Stroke

It takes a specialized team to diagnose and treat strokes. At the University of Michigan Stroke Program, patients are treated by emergency medicine, neurology, neurosurgery and neurointerventional radiology physicians who are specially trained in stroke care. Vascular surgeons, cardiologists, and physical medicine and rehabilitation physicians are also part of the care team offering a comprehensive care experience for patients.

Stroke Warning Signs

Abrupt onset of:

  • Difficulty with speech
  • One side of the face drooping or feeling numb
  • Weakness or numbness on one side of the body
  • Unexplained clumsiness or falling
  • Sudden severe headache

 

Types of Strokes

  • Ischemic stroke – the most common form of stroke occurs when a blood vessel is clogged, stopping blood from flowing to the brain properly. Timing is critical with an ischemic stroke and when presented in a specific time frame, tPA, a clot busting drug, can be administered by our Stroke Team.  We have cutting edge technology that allows specially trained physicians to provide advanced ischemic stroke care.  Ischemic stroke can be caused by problems in the heart, blockage in arteries in the neck or lacunar stroke, caused by closure of a deep penetrating artery.  We have the latest technology to determine the cause of stroke and help prevent it happening again.  
  • Hemorrhagic stroke – is also referred to as a bleeding stroke and usually happens when a clot has burst or a brain aneurysm is ruptured. Surgery or an interventional radiology procedure is the best option for treatment when aneurysm is the cause. Our physicians have led National writing groups on the care of hemorrhagic stroke.
  • Transient ischemic attack (TIA) – is also referred to as a mini stroke or warning stroke and is a temporary interruption of the blood flow to an area of the brain that is a warning sign that a stroke may soon follow. We are very aggressive about preventing a stroke in patients who have received this warning.

 

Stroke Intervention and Treatment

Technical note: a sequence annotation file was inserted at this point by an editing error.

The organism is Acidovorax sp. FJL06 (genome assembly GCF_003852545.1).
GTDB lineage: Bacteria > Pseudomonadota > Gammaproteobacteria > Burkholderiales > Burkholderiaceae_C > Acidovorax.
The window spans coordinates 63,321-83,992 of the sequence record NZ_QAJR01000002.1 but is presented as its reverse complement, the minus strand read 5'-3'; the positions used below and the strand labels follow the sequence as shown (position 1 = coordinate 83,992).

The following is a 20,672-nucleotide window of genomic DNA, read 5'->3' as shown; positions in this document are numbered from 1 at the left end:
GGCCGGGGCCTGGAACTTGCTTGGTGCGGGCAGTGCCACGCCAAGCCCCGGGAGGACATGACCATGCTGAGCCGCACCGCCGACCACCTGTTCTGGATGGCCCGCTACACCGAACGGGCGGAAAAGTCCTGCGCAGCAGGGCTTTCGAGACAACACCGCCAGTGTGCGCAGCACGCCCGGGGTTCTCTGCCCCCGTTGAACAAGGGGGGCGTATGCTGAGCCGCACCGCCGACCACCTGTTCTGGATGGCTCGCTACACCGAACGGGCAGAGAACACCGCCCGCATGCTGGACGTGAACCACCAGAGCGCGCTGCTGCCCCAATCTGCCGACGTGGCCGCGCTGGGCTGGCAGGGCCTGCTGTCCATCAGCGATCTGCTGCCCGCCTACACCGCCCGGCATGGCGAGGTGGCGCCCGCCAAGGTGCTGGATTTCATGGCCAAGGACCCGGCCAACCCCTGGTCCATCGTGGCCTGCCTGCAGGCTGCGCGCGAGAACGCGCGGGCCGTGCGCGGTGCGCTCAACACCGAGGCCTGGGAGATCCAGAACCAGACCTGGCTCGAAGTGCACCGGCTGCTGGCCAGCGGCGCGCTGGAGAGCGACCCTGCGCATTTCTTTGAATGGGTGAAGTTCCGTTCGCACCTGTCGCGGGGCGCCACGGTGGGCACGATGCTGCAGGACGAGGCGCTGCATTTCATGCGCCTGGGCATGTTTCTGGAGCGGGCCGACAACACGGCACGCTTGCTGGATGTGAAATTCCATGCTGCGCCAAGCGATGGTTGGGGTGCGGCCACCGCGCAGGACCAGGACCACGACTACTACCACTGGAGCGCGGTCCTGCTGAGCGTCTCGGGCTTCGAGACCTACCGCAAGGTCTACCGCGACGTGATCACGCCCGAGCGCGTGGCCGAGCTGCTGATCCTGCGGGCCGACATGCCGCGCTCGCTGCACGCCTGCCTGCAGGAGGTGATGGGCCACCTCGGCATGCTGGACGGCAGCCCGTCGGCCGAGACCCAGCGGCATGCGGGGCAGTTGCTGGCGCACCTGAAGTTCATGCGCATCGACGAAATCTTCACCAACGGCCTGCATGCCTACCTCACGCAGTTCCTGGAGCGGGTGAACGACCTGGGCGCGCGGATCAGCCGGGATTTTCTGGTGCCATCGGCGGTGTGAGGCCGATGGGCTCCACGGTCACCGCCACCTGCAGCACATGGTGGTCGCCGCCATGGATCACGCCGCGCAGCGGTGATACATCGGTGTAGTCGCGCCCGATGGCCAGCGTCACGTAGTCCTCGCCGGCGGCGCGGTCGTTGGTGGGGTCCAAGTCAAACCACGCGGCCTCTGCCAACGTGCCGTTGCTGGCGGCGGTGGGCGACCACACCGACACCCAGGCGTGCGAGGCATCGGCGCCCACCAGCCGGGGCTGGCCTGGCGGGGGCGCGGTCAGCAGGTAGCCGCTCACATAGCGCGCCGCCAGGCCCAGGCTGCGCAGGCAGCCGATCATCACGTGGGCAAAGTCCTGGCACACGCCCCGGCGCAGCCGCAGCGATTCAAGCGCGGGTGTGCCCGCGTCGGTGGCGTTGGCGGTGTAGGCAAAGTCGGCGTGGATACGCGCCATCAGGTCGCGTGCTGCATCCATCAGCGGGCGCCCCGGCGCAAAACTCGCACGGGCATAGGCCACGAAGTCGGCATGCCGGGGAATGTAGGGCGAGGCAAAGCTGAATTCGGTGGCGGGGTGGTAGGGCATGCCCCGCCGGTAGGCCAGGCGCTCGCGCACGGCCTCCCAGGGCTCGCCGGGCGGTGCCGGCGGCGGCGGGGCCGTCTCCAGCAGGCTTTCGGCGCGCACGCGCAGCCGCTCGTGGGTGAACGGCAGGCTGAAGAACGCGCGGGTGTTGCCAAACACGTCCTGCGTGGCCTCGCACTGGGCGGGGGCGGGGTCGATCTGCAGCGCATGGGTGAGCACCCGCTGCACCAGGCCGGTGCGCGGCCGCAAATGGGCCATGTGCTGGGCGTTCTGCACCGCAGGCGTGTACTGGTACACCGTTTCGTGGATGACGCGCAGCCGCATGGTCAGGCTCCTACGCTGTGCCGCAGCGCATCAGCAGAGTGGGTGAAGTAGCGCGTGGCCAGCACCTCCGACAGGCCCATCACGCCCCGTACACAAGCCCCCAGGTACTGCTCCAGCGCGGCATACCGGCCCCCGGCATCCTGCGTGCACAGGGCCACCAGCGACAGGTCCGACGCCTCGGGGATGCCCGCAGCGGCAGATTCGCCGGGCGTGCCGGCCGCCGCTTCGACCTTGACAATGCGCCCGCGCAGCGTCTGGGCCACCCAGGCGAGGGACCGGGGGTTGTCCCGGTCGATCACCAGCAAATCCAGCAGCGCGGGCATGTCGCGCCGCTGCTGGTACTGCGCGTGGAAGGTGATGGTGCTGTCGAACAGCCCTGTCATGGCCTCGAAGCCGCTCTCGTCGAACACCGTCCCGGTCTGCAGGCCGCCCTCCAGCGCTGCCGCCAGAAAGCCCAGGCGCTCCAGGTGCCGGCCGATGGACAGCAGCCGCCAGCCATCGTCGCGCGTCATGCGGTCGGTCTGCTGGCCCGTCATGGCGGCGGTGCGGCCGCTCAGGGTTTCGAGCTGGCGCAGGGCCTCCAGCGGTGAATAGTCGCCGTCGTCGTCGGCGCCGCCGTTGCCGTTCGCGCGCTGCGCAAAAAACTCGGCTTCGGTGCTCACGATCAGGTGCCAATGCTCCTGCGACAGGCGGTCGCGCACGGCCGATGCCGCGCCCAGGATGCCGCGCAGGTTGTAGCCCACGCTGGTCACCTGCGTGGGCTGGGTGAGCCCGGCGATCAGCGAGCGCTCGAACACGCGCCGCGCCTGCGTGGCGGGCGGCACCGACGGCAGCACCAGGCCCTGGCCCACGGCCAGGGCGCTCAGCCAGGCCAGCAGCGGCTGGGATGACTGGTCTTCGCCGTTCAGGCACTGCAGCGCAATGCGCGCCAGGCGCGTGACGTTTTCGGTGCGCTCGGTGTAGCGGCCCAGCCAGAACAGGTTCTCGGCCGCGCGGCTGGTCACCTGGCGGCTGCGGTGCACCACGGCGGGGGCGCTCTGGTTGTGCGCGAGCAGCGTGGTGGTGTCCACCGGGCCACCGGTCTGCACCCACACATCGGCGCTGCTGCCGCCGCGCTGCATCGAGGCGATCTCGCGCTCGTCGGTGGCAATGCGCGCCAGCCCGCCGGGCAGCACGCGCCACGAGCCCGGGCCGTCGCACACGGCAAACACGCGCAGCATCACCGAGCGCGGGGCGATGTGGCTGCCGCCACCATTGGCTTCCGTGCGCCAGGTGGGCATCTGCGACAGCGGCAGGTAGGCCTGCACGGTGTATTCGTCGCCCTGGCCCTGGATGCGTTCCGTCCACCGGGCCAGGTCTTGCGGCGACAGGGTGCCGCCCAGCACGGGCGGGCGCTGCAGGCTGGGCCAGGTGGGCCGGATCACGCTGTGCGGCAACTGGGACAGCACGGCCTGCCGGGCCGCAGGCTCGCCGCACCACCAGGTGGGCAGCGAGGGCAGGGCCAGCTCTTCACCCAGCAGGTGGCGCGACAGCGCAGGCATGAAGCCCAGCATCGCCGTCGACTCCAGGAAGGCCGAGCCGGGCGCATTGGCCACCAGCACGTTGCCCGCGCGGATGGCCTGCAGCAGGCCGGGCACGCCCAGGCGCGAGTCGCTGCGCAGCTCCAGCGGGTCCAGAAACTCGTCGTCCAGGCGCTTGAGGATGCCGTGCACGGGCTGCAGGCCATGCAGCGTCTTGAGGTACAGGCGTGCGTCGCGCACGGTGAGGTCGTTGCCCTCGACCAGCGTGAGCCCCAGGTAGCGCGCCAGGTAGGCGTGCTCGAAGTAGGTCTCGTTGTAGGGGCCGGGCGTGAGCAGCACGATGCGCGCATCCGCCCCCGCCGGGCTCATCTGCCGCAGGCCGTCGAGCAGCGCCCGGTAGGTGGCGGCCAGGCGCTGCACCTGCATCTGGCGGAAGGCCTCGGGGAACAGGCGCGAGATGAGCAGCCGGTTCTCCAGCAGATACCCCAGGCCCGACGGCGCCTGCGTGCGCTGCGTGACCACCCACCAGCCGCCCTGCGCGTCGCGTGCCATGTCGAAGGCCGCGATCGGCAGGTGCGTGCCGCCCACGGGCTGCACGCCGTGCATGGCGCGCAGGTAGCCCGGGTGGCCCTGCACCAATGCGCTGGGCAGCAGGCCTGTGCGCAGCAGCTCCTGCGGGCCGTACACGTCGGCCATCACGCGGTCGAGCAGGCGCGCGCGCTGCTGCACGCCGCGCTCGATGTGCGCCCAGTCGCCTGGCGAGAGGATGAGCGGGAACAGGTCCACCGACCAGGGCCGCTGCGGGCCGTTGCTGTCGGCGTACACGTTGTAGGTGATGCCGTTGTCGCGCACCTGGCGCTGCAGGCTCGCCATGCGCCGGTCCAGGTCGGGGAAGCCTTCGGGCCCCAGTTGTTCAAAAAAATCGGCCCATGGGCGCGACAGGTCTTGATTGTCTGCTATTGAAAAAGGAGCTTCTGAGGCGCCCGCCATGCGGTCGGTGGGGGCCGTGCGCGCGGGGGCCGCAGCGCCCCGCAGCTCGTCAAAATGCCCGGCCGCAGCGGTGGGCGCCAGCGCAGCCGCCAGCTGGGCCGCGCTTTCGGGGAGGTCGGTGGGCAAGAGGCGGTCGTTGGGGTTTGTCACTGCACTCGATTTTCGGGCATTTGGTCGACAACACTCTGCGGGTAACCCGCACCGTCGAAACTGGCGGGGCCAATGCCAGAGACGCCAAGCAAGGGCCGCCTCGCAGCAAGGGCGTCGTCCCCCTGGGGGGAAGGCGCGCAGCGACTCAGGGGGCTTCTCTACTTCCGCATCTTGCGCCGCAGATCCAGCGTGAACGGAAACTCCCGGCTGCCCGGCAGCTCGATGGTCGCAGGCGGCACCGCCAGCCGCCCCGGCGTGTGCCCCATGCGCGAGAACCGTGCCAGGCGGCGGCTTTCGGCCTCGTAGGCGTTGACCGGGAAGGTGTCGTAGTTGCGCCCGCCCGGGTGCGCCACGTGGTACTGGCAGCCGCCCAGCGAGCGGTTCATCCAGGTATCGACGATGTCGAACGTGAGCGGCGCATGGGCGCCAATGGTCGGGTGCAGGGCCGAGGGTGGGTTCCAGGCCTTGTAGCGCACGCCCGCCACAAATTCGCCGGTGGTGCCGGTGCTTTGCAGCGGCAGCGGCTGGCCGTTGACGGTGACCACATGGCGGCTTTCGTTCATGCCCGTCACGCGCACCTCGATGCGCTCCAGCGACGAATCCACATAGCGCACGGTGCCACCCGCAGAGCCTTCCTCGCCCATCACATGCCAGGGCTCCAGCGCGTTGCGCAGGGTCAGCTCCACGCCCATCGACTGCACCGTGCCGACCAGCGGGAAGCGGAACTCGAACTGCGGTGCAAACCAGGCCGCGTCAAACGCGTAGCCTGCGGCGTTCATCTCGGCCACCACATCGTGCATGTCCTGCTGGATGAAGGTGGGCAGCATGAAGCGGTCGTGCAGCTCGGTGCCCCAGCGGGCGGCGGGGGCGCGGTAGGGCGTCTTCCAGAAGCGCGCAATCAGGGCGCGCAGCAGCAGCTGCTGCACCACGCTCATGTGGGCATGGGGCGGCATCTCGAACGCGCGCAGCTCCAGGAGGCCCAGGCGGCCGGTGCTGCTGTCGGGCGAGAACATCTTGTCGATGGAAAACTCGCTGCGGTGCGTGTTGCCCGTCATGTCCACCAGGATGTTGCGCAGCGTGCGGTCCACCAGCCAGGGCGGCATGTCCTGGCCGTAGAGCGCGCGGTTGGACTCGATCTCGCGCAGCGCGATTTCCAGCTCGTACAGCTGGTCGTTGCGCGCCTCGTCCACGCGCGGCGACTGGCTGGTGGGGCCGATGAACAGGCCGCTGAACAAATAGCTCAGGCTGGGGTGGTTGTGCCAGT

Patients who are high risk for stroke, like those with carotid artery disease and a history of high blood pressure, are screened and preventive measures are discussed and encouraged to decrease their risk for stroke. Since the stroke clinic is located in the Frankel Cardiovascular Center we are able to collaborate with cardiologists, neurosurgeons, neuroradiologists and vascular surgeons for a preventive treatment plan including where appropriate:

  • Carotid endarterectomy, where a surgeon opens the artery, removes plaque and sutures the artery back in place
  • Stent placement, to open the clogged vessel

Together we use the latest scientific information to put the best stroke prevention plan into action for each patient. This may range from lifestyle changes to the most sophisticated testing and treatment to decrease stroke risk.

Video: What Happens at the Hospital After a Stroke

Are you wondering what happens at the hospital after a stroke? This video will introduce you to the members of the multidisciplinary stroke team at the University of Michigan Frankel Cardiovascular Center who care for patients after they have been diagnosed in the ER with a stroke. Team members walk you through their roles and the diagnostic tests that you might have to have in order to understand the severity of your stroke, so you can be treated for the best possible outcome. Watch the Watch the Stroke: What to Expect at the Hospital video.

Inpatient Care

Stroke patients at U-M are cared for in a dedicated Stroke Unit and Neuro-Intensive Care Unit (NICU). During the patient’s stay, vascular neurologists, neurosurgeons, neuroscience nurses with advanced training in stroke care, and a medical team containing experts in stroke treatment and complications, including physical, occupational, speech and language therapists and rehabilitation specialists all work together so patients can have optimal recover for their individual situation. It has been shown that being treated on a dedicated stroke unit improves survival and functional outcome following stroke, as well as decreasing complications and length of hospital stays. The use of these specially-trained physicians and nurses has also been shown to significantly improve stroke patient outcome.

Patients begin working with occupational and physical therapists, and speech and language pathologists as soon as they are medically ready. If therapy is needed after discharge, we work with patients and their families to plan the best recovery strategies.

Accreditations and Recognition

The Stroke Program is accredited as a Primary Stroke Center by the Joint Commission and participates in the American Stroke Association "Get With The Guidelines®" Quality Initiative. We have repeatedly been designated as an American Heart Association Gold Plus stroke hospital, the highest stroke quality designation. This award recognizes hospitals that provide consistently excellent care following evidence based guidelines. The AHA has recognized the quality of stroke care provided at U-M since 2005.

Next Steps

If you think you or a loved one might be having a stroke, call 911. If you have had a stroke in the past or think you might be at risk for one call us at 1-888-287-1082.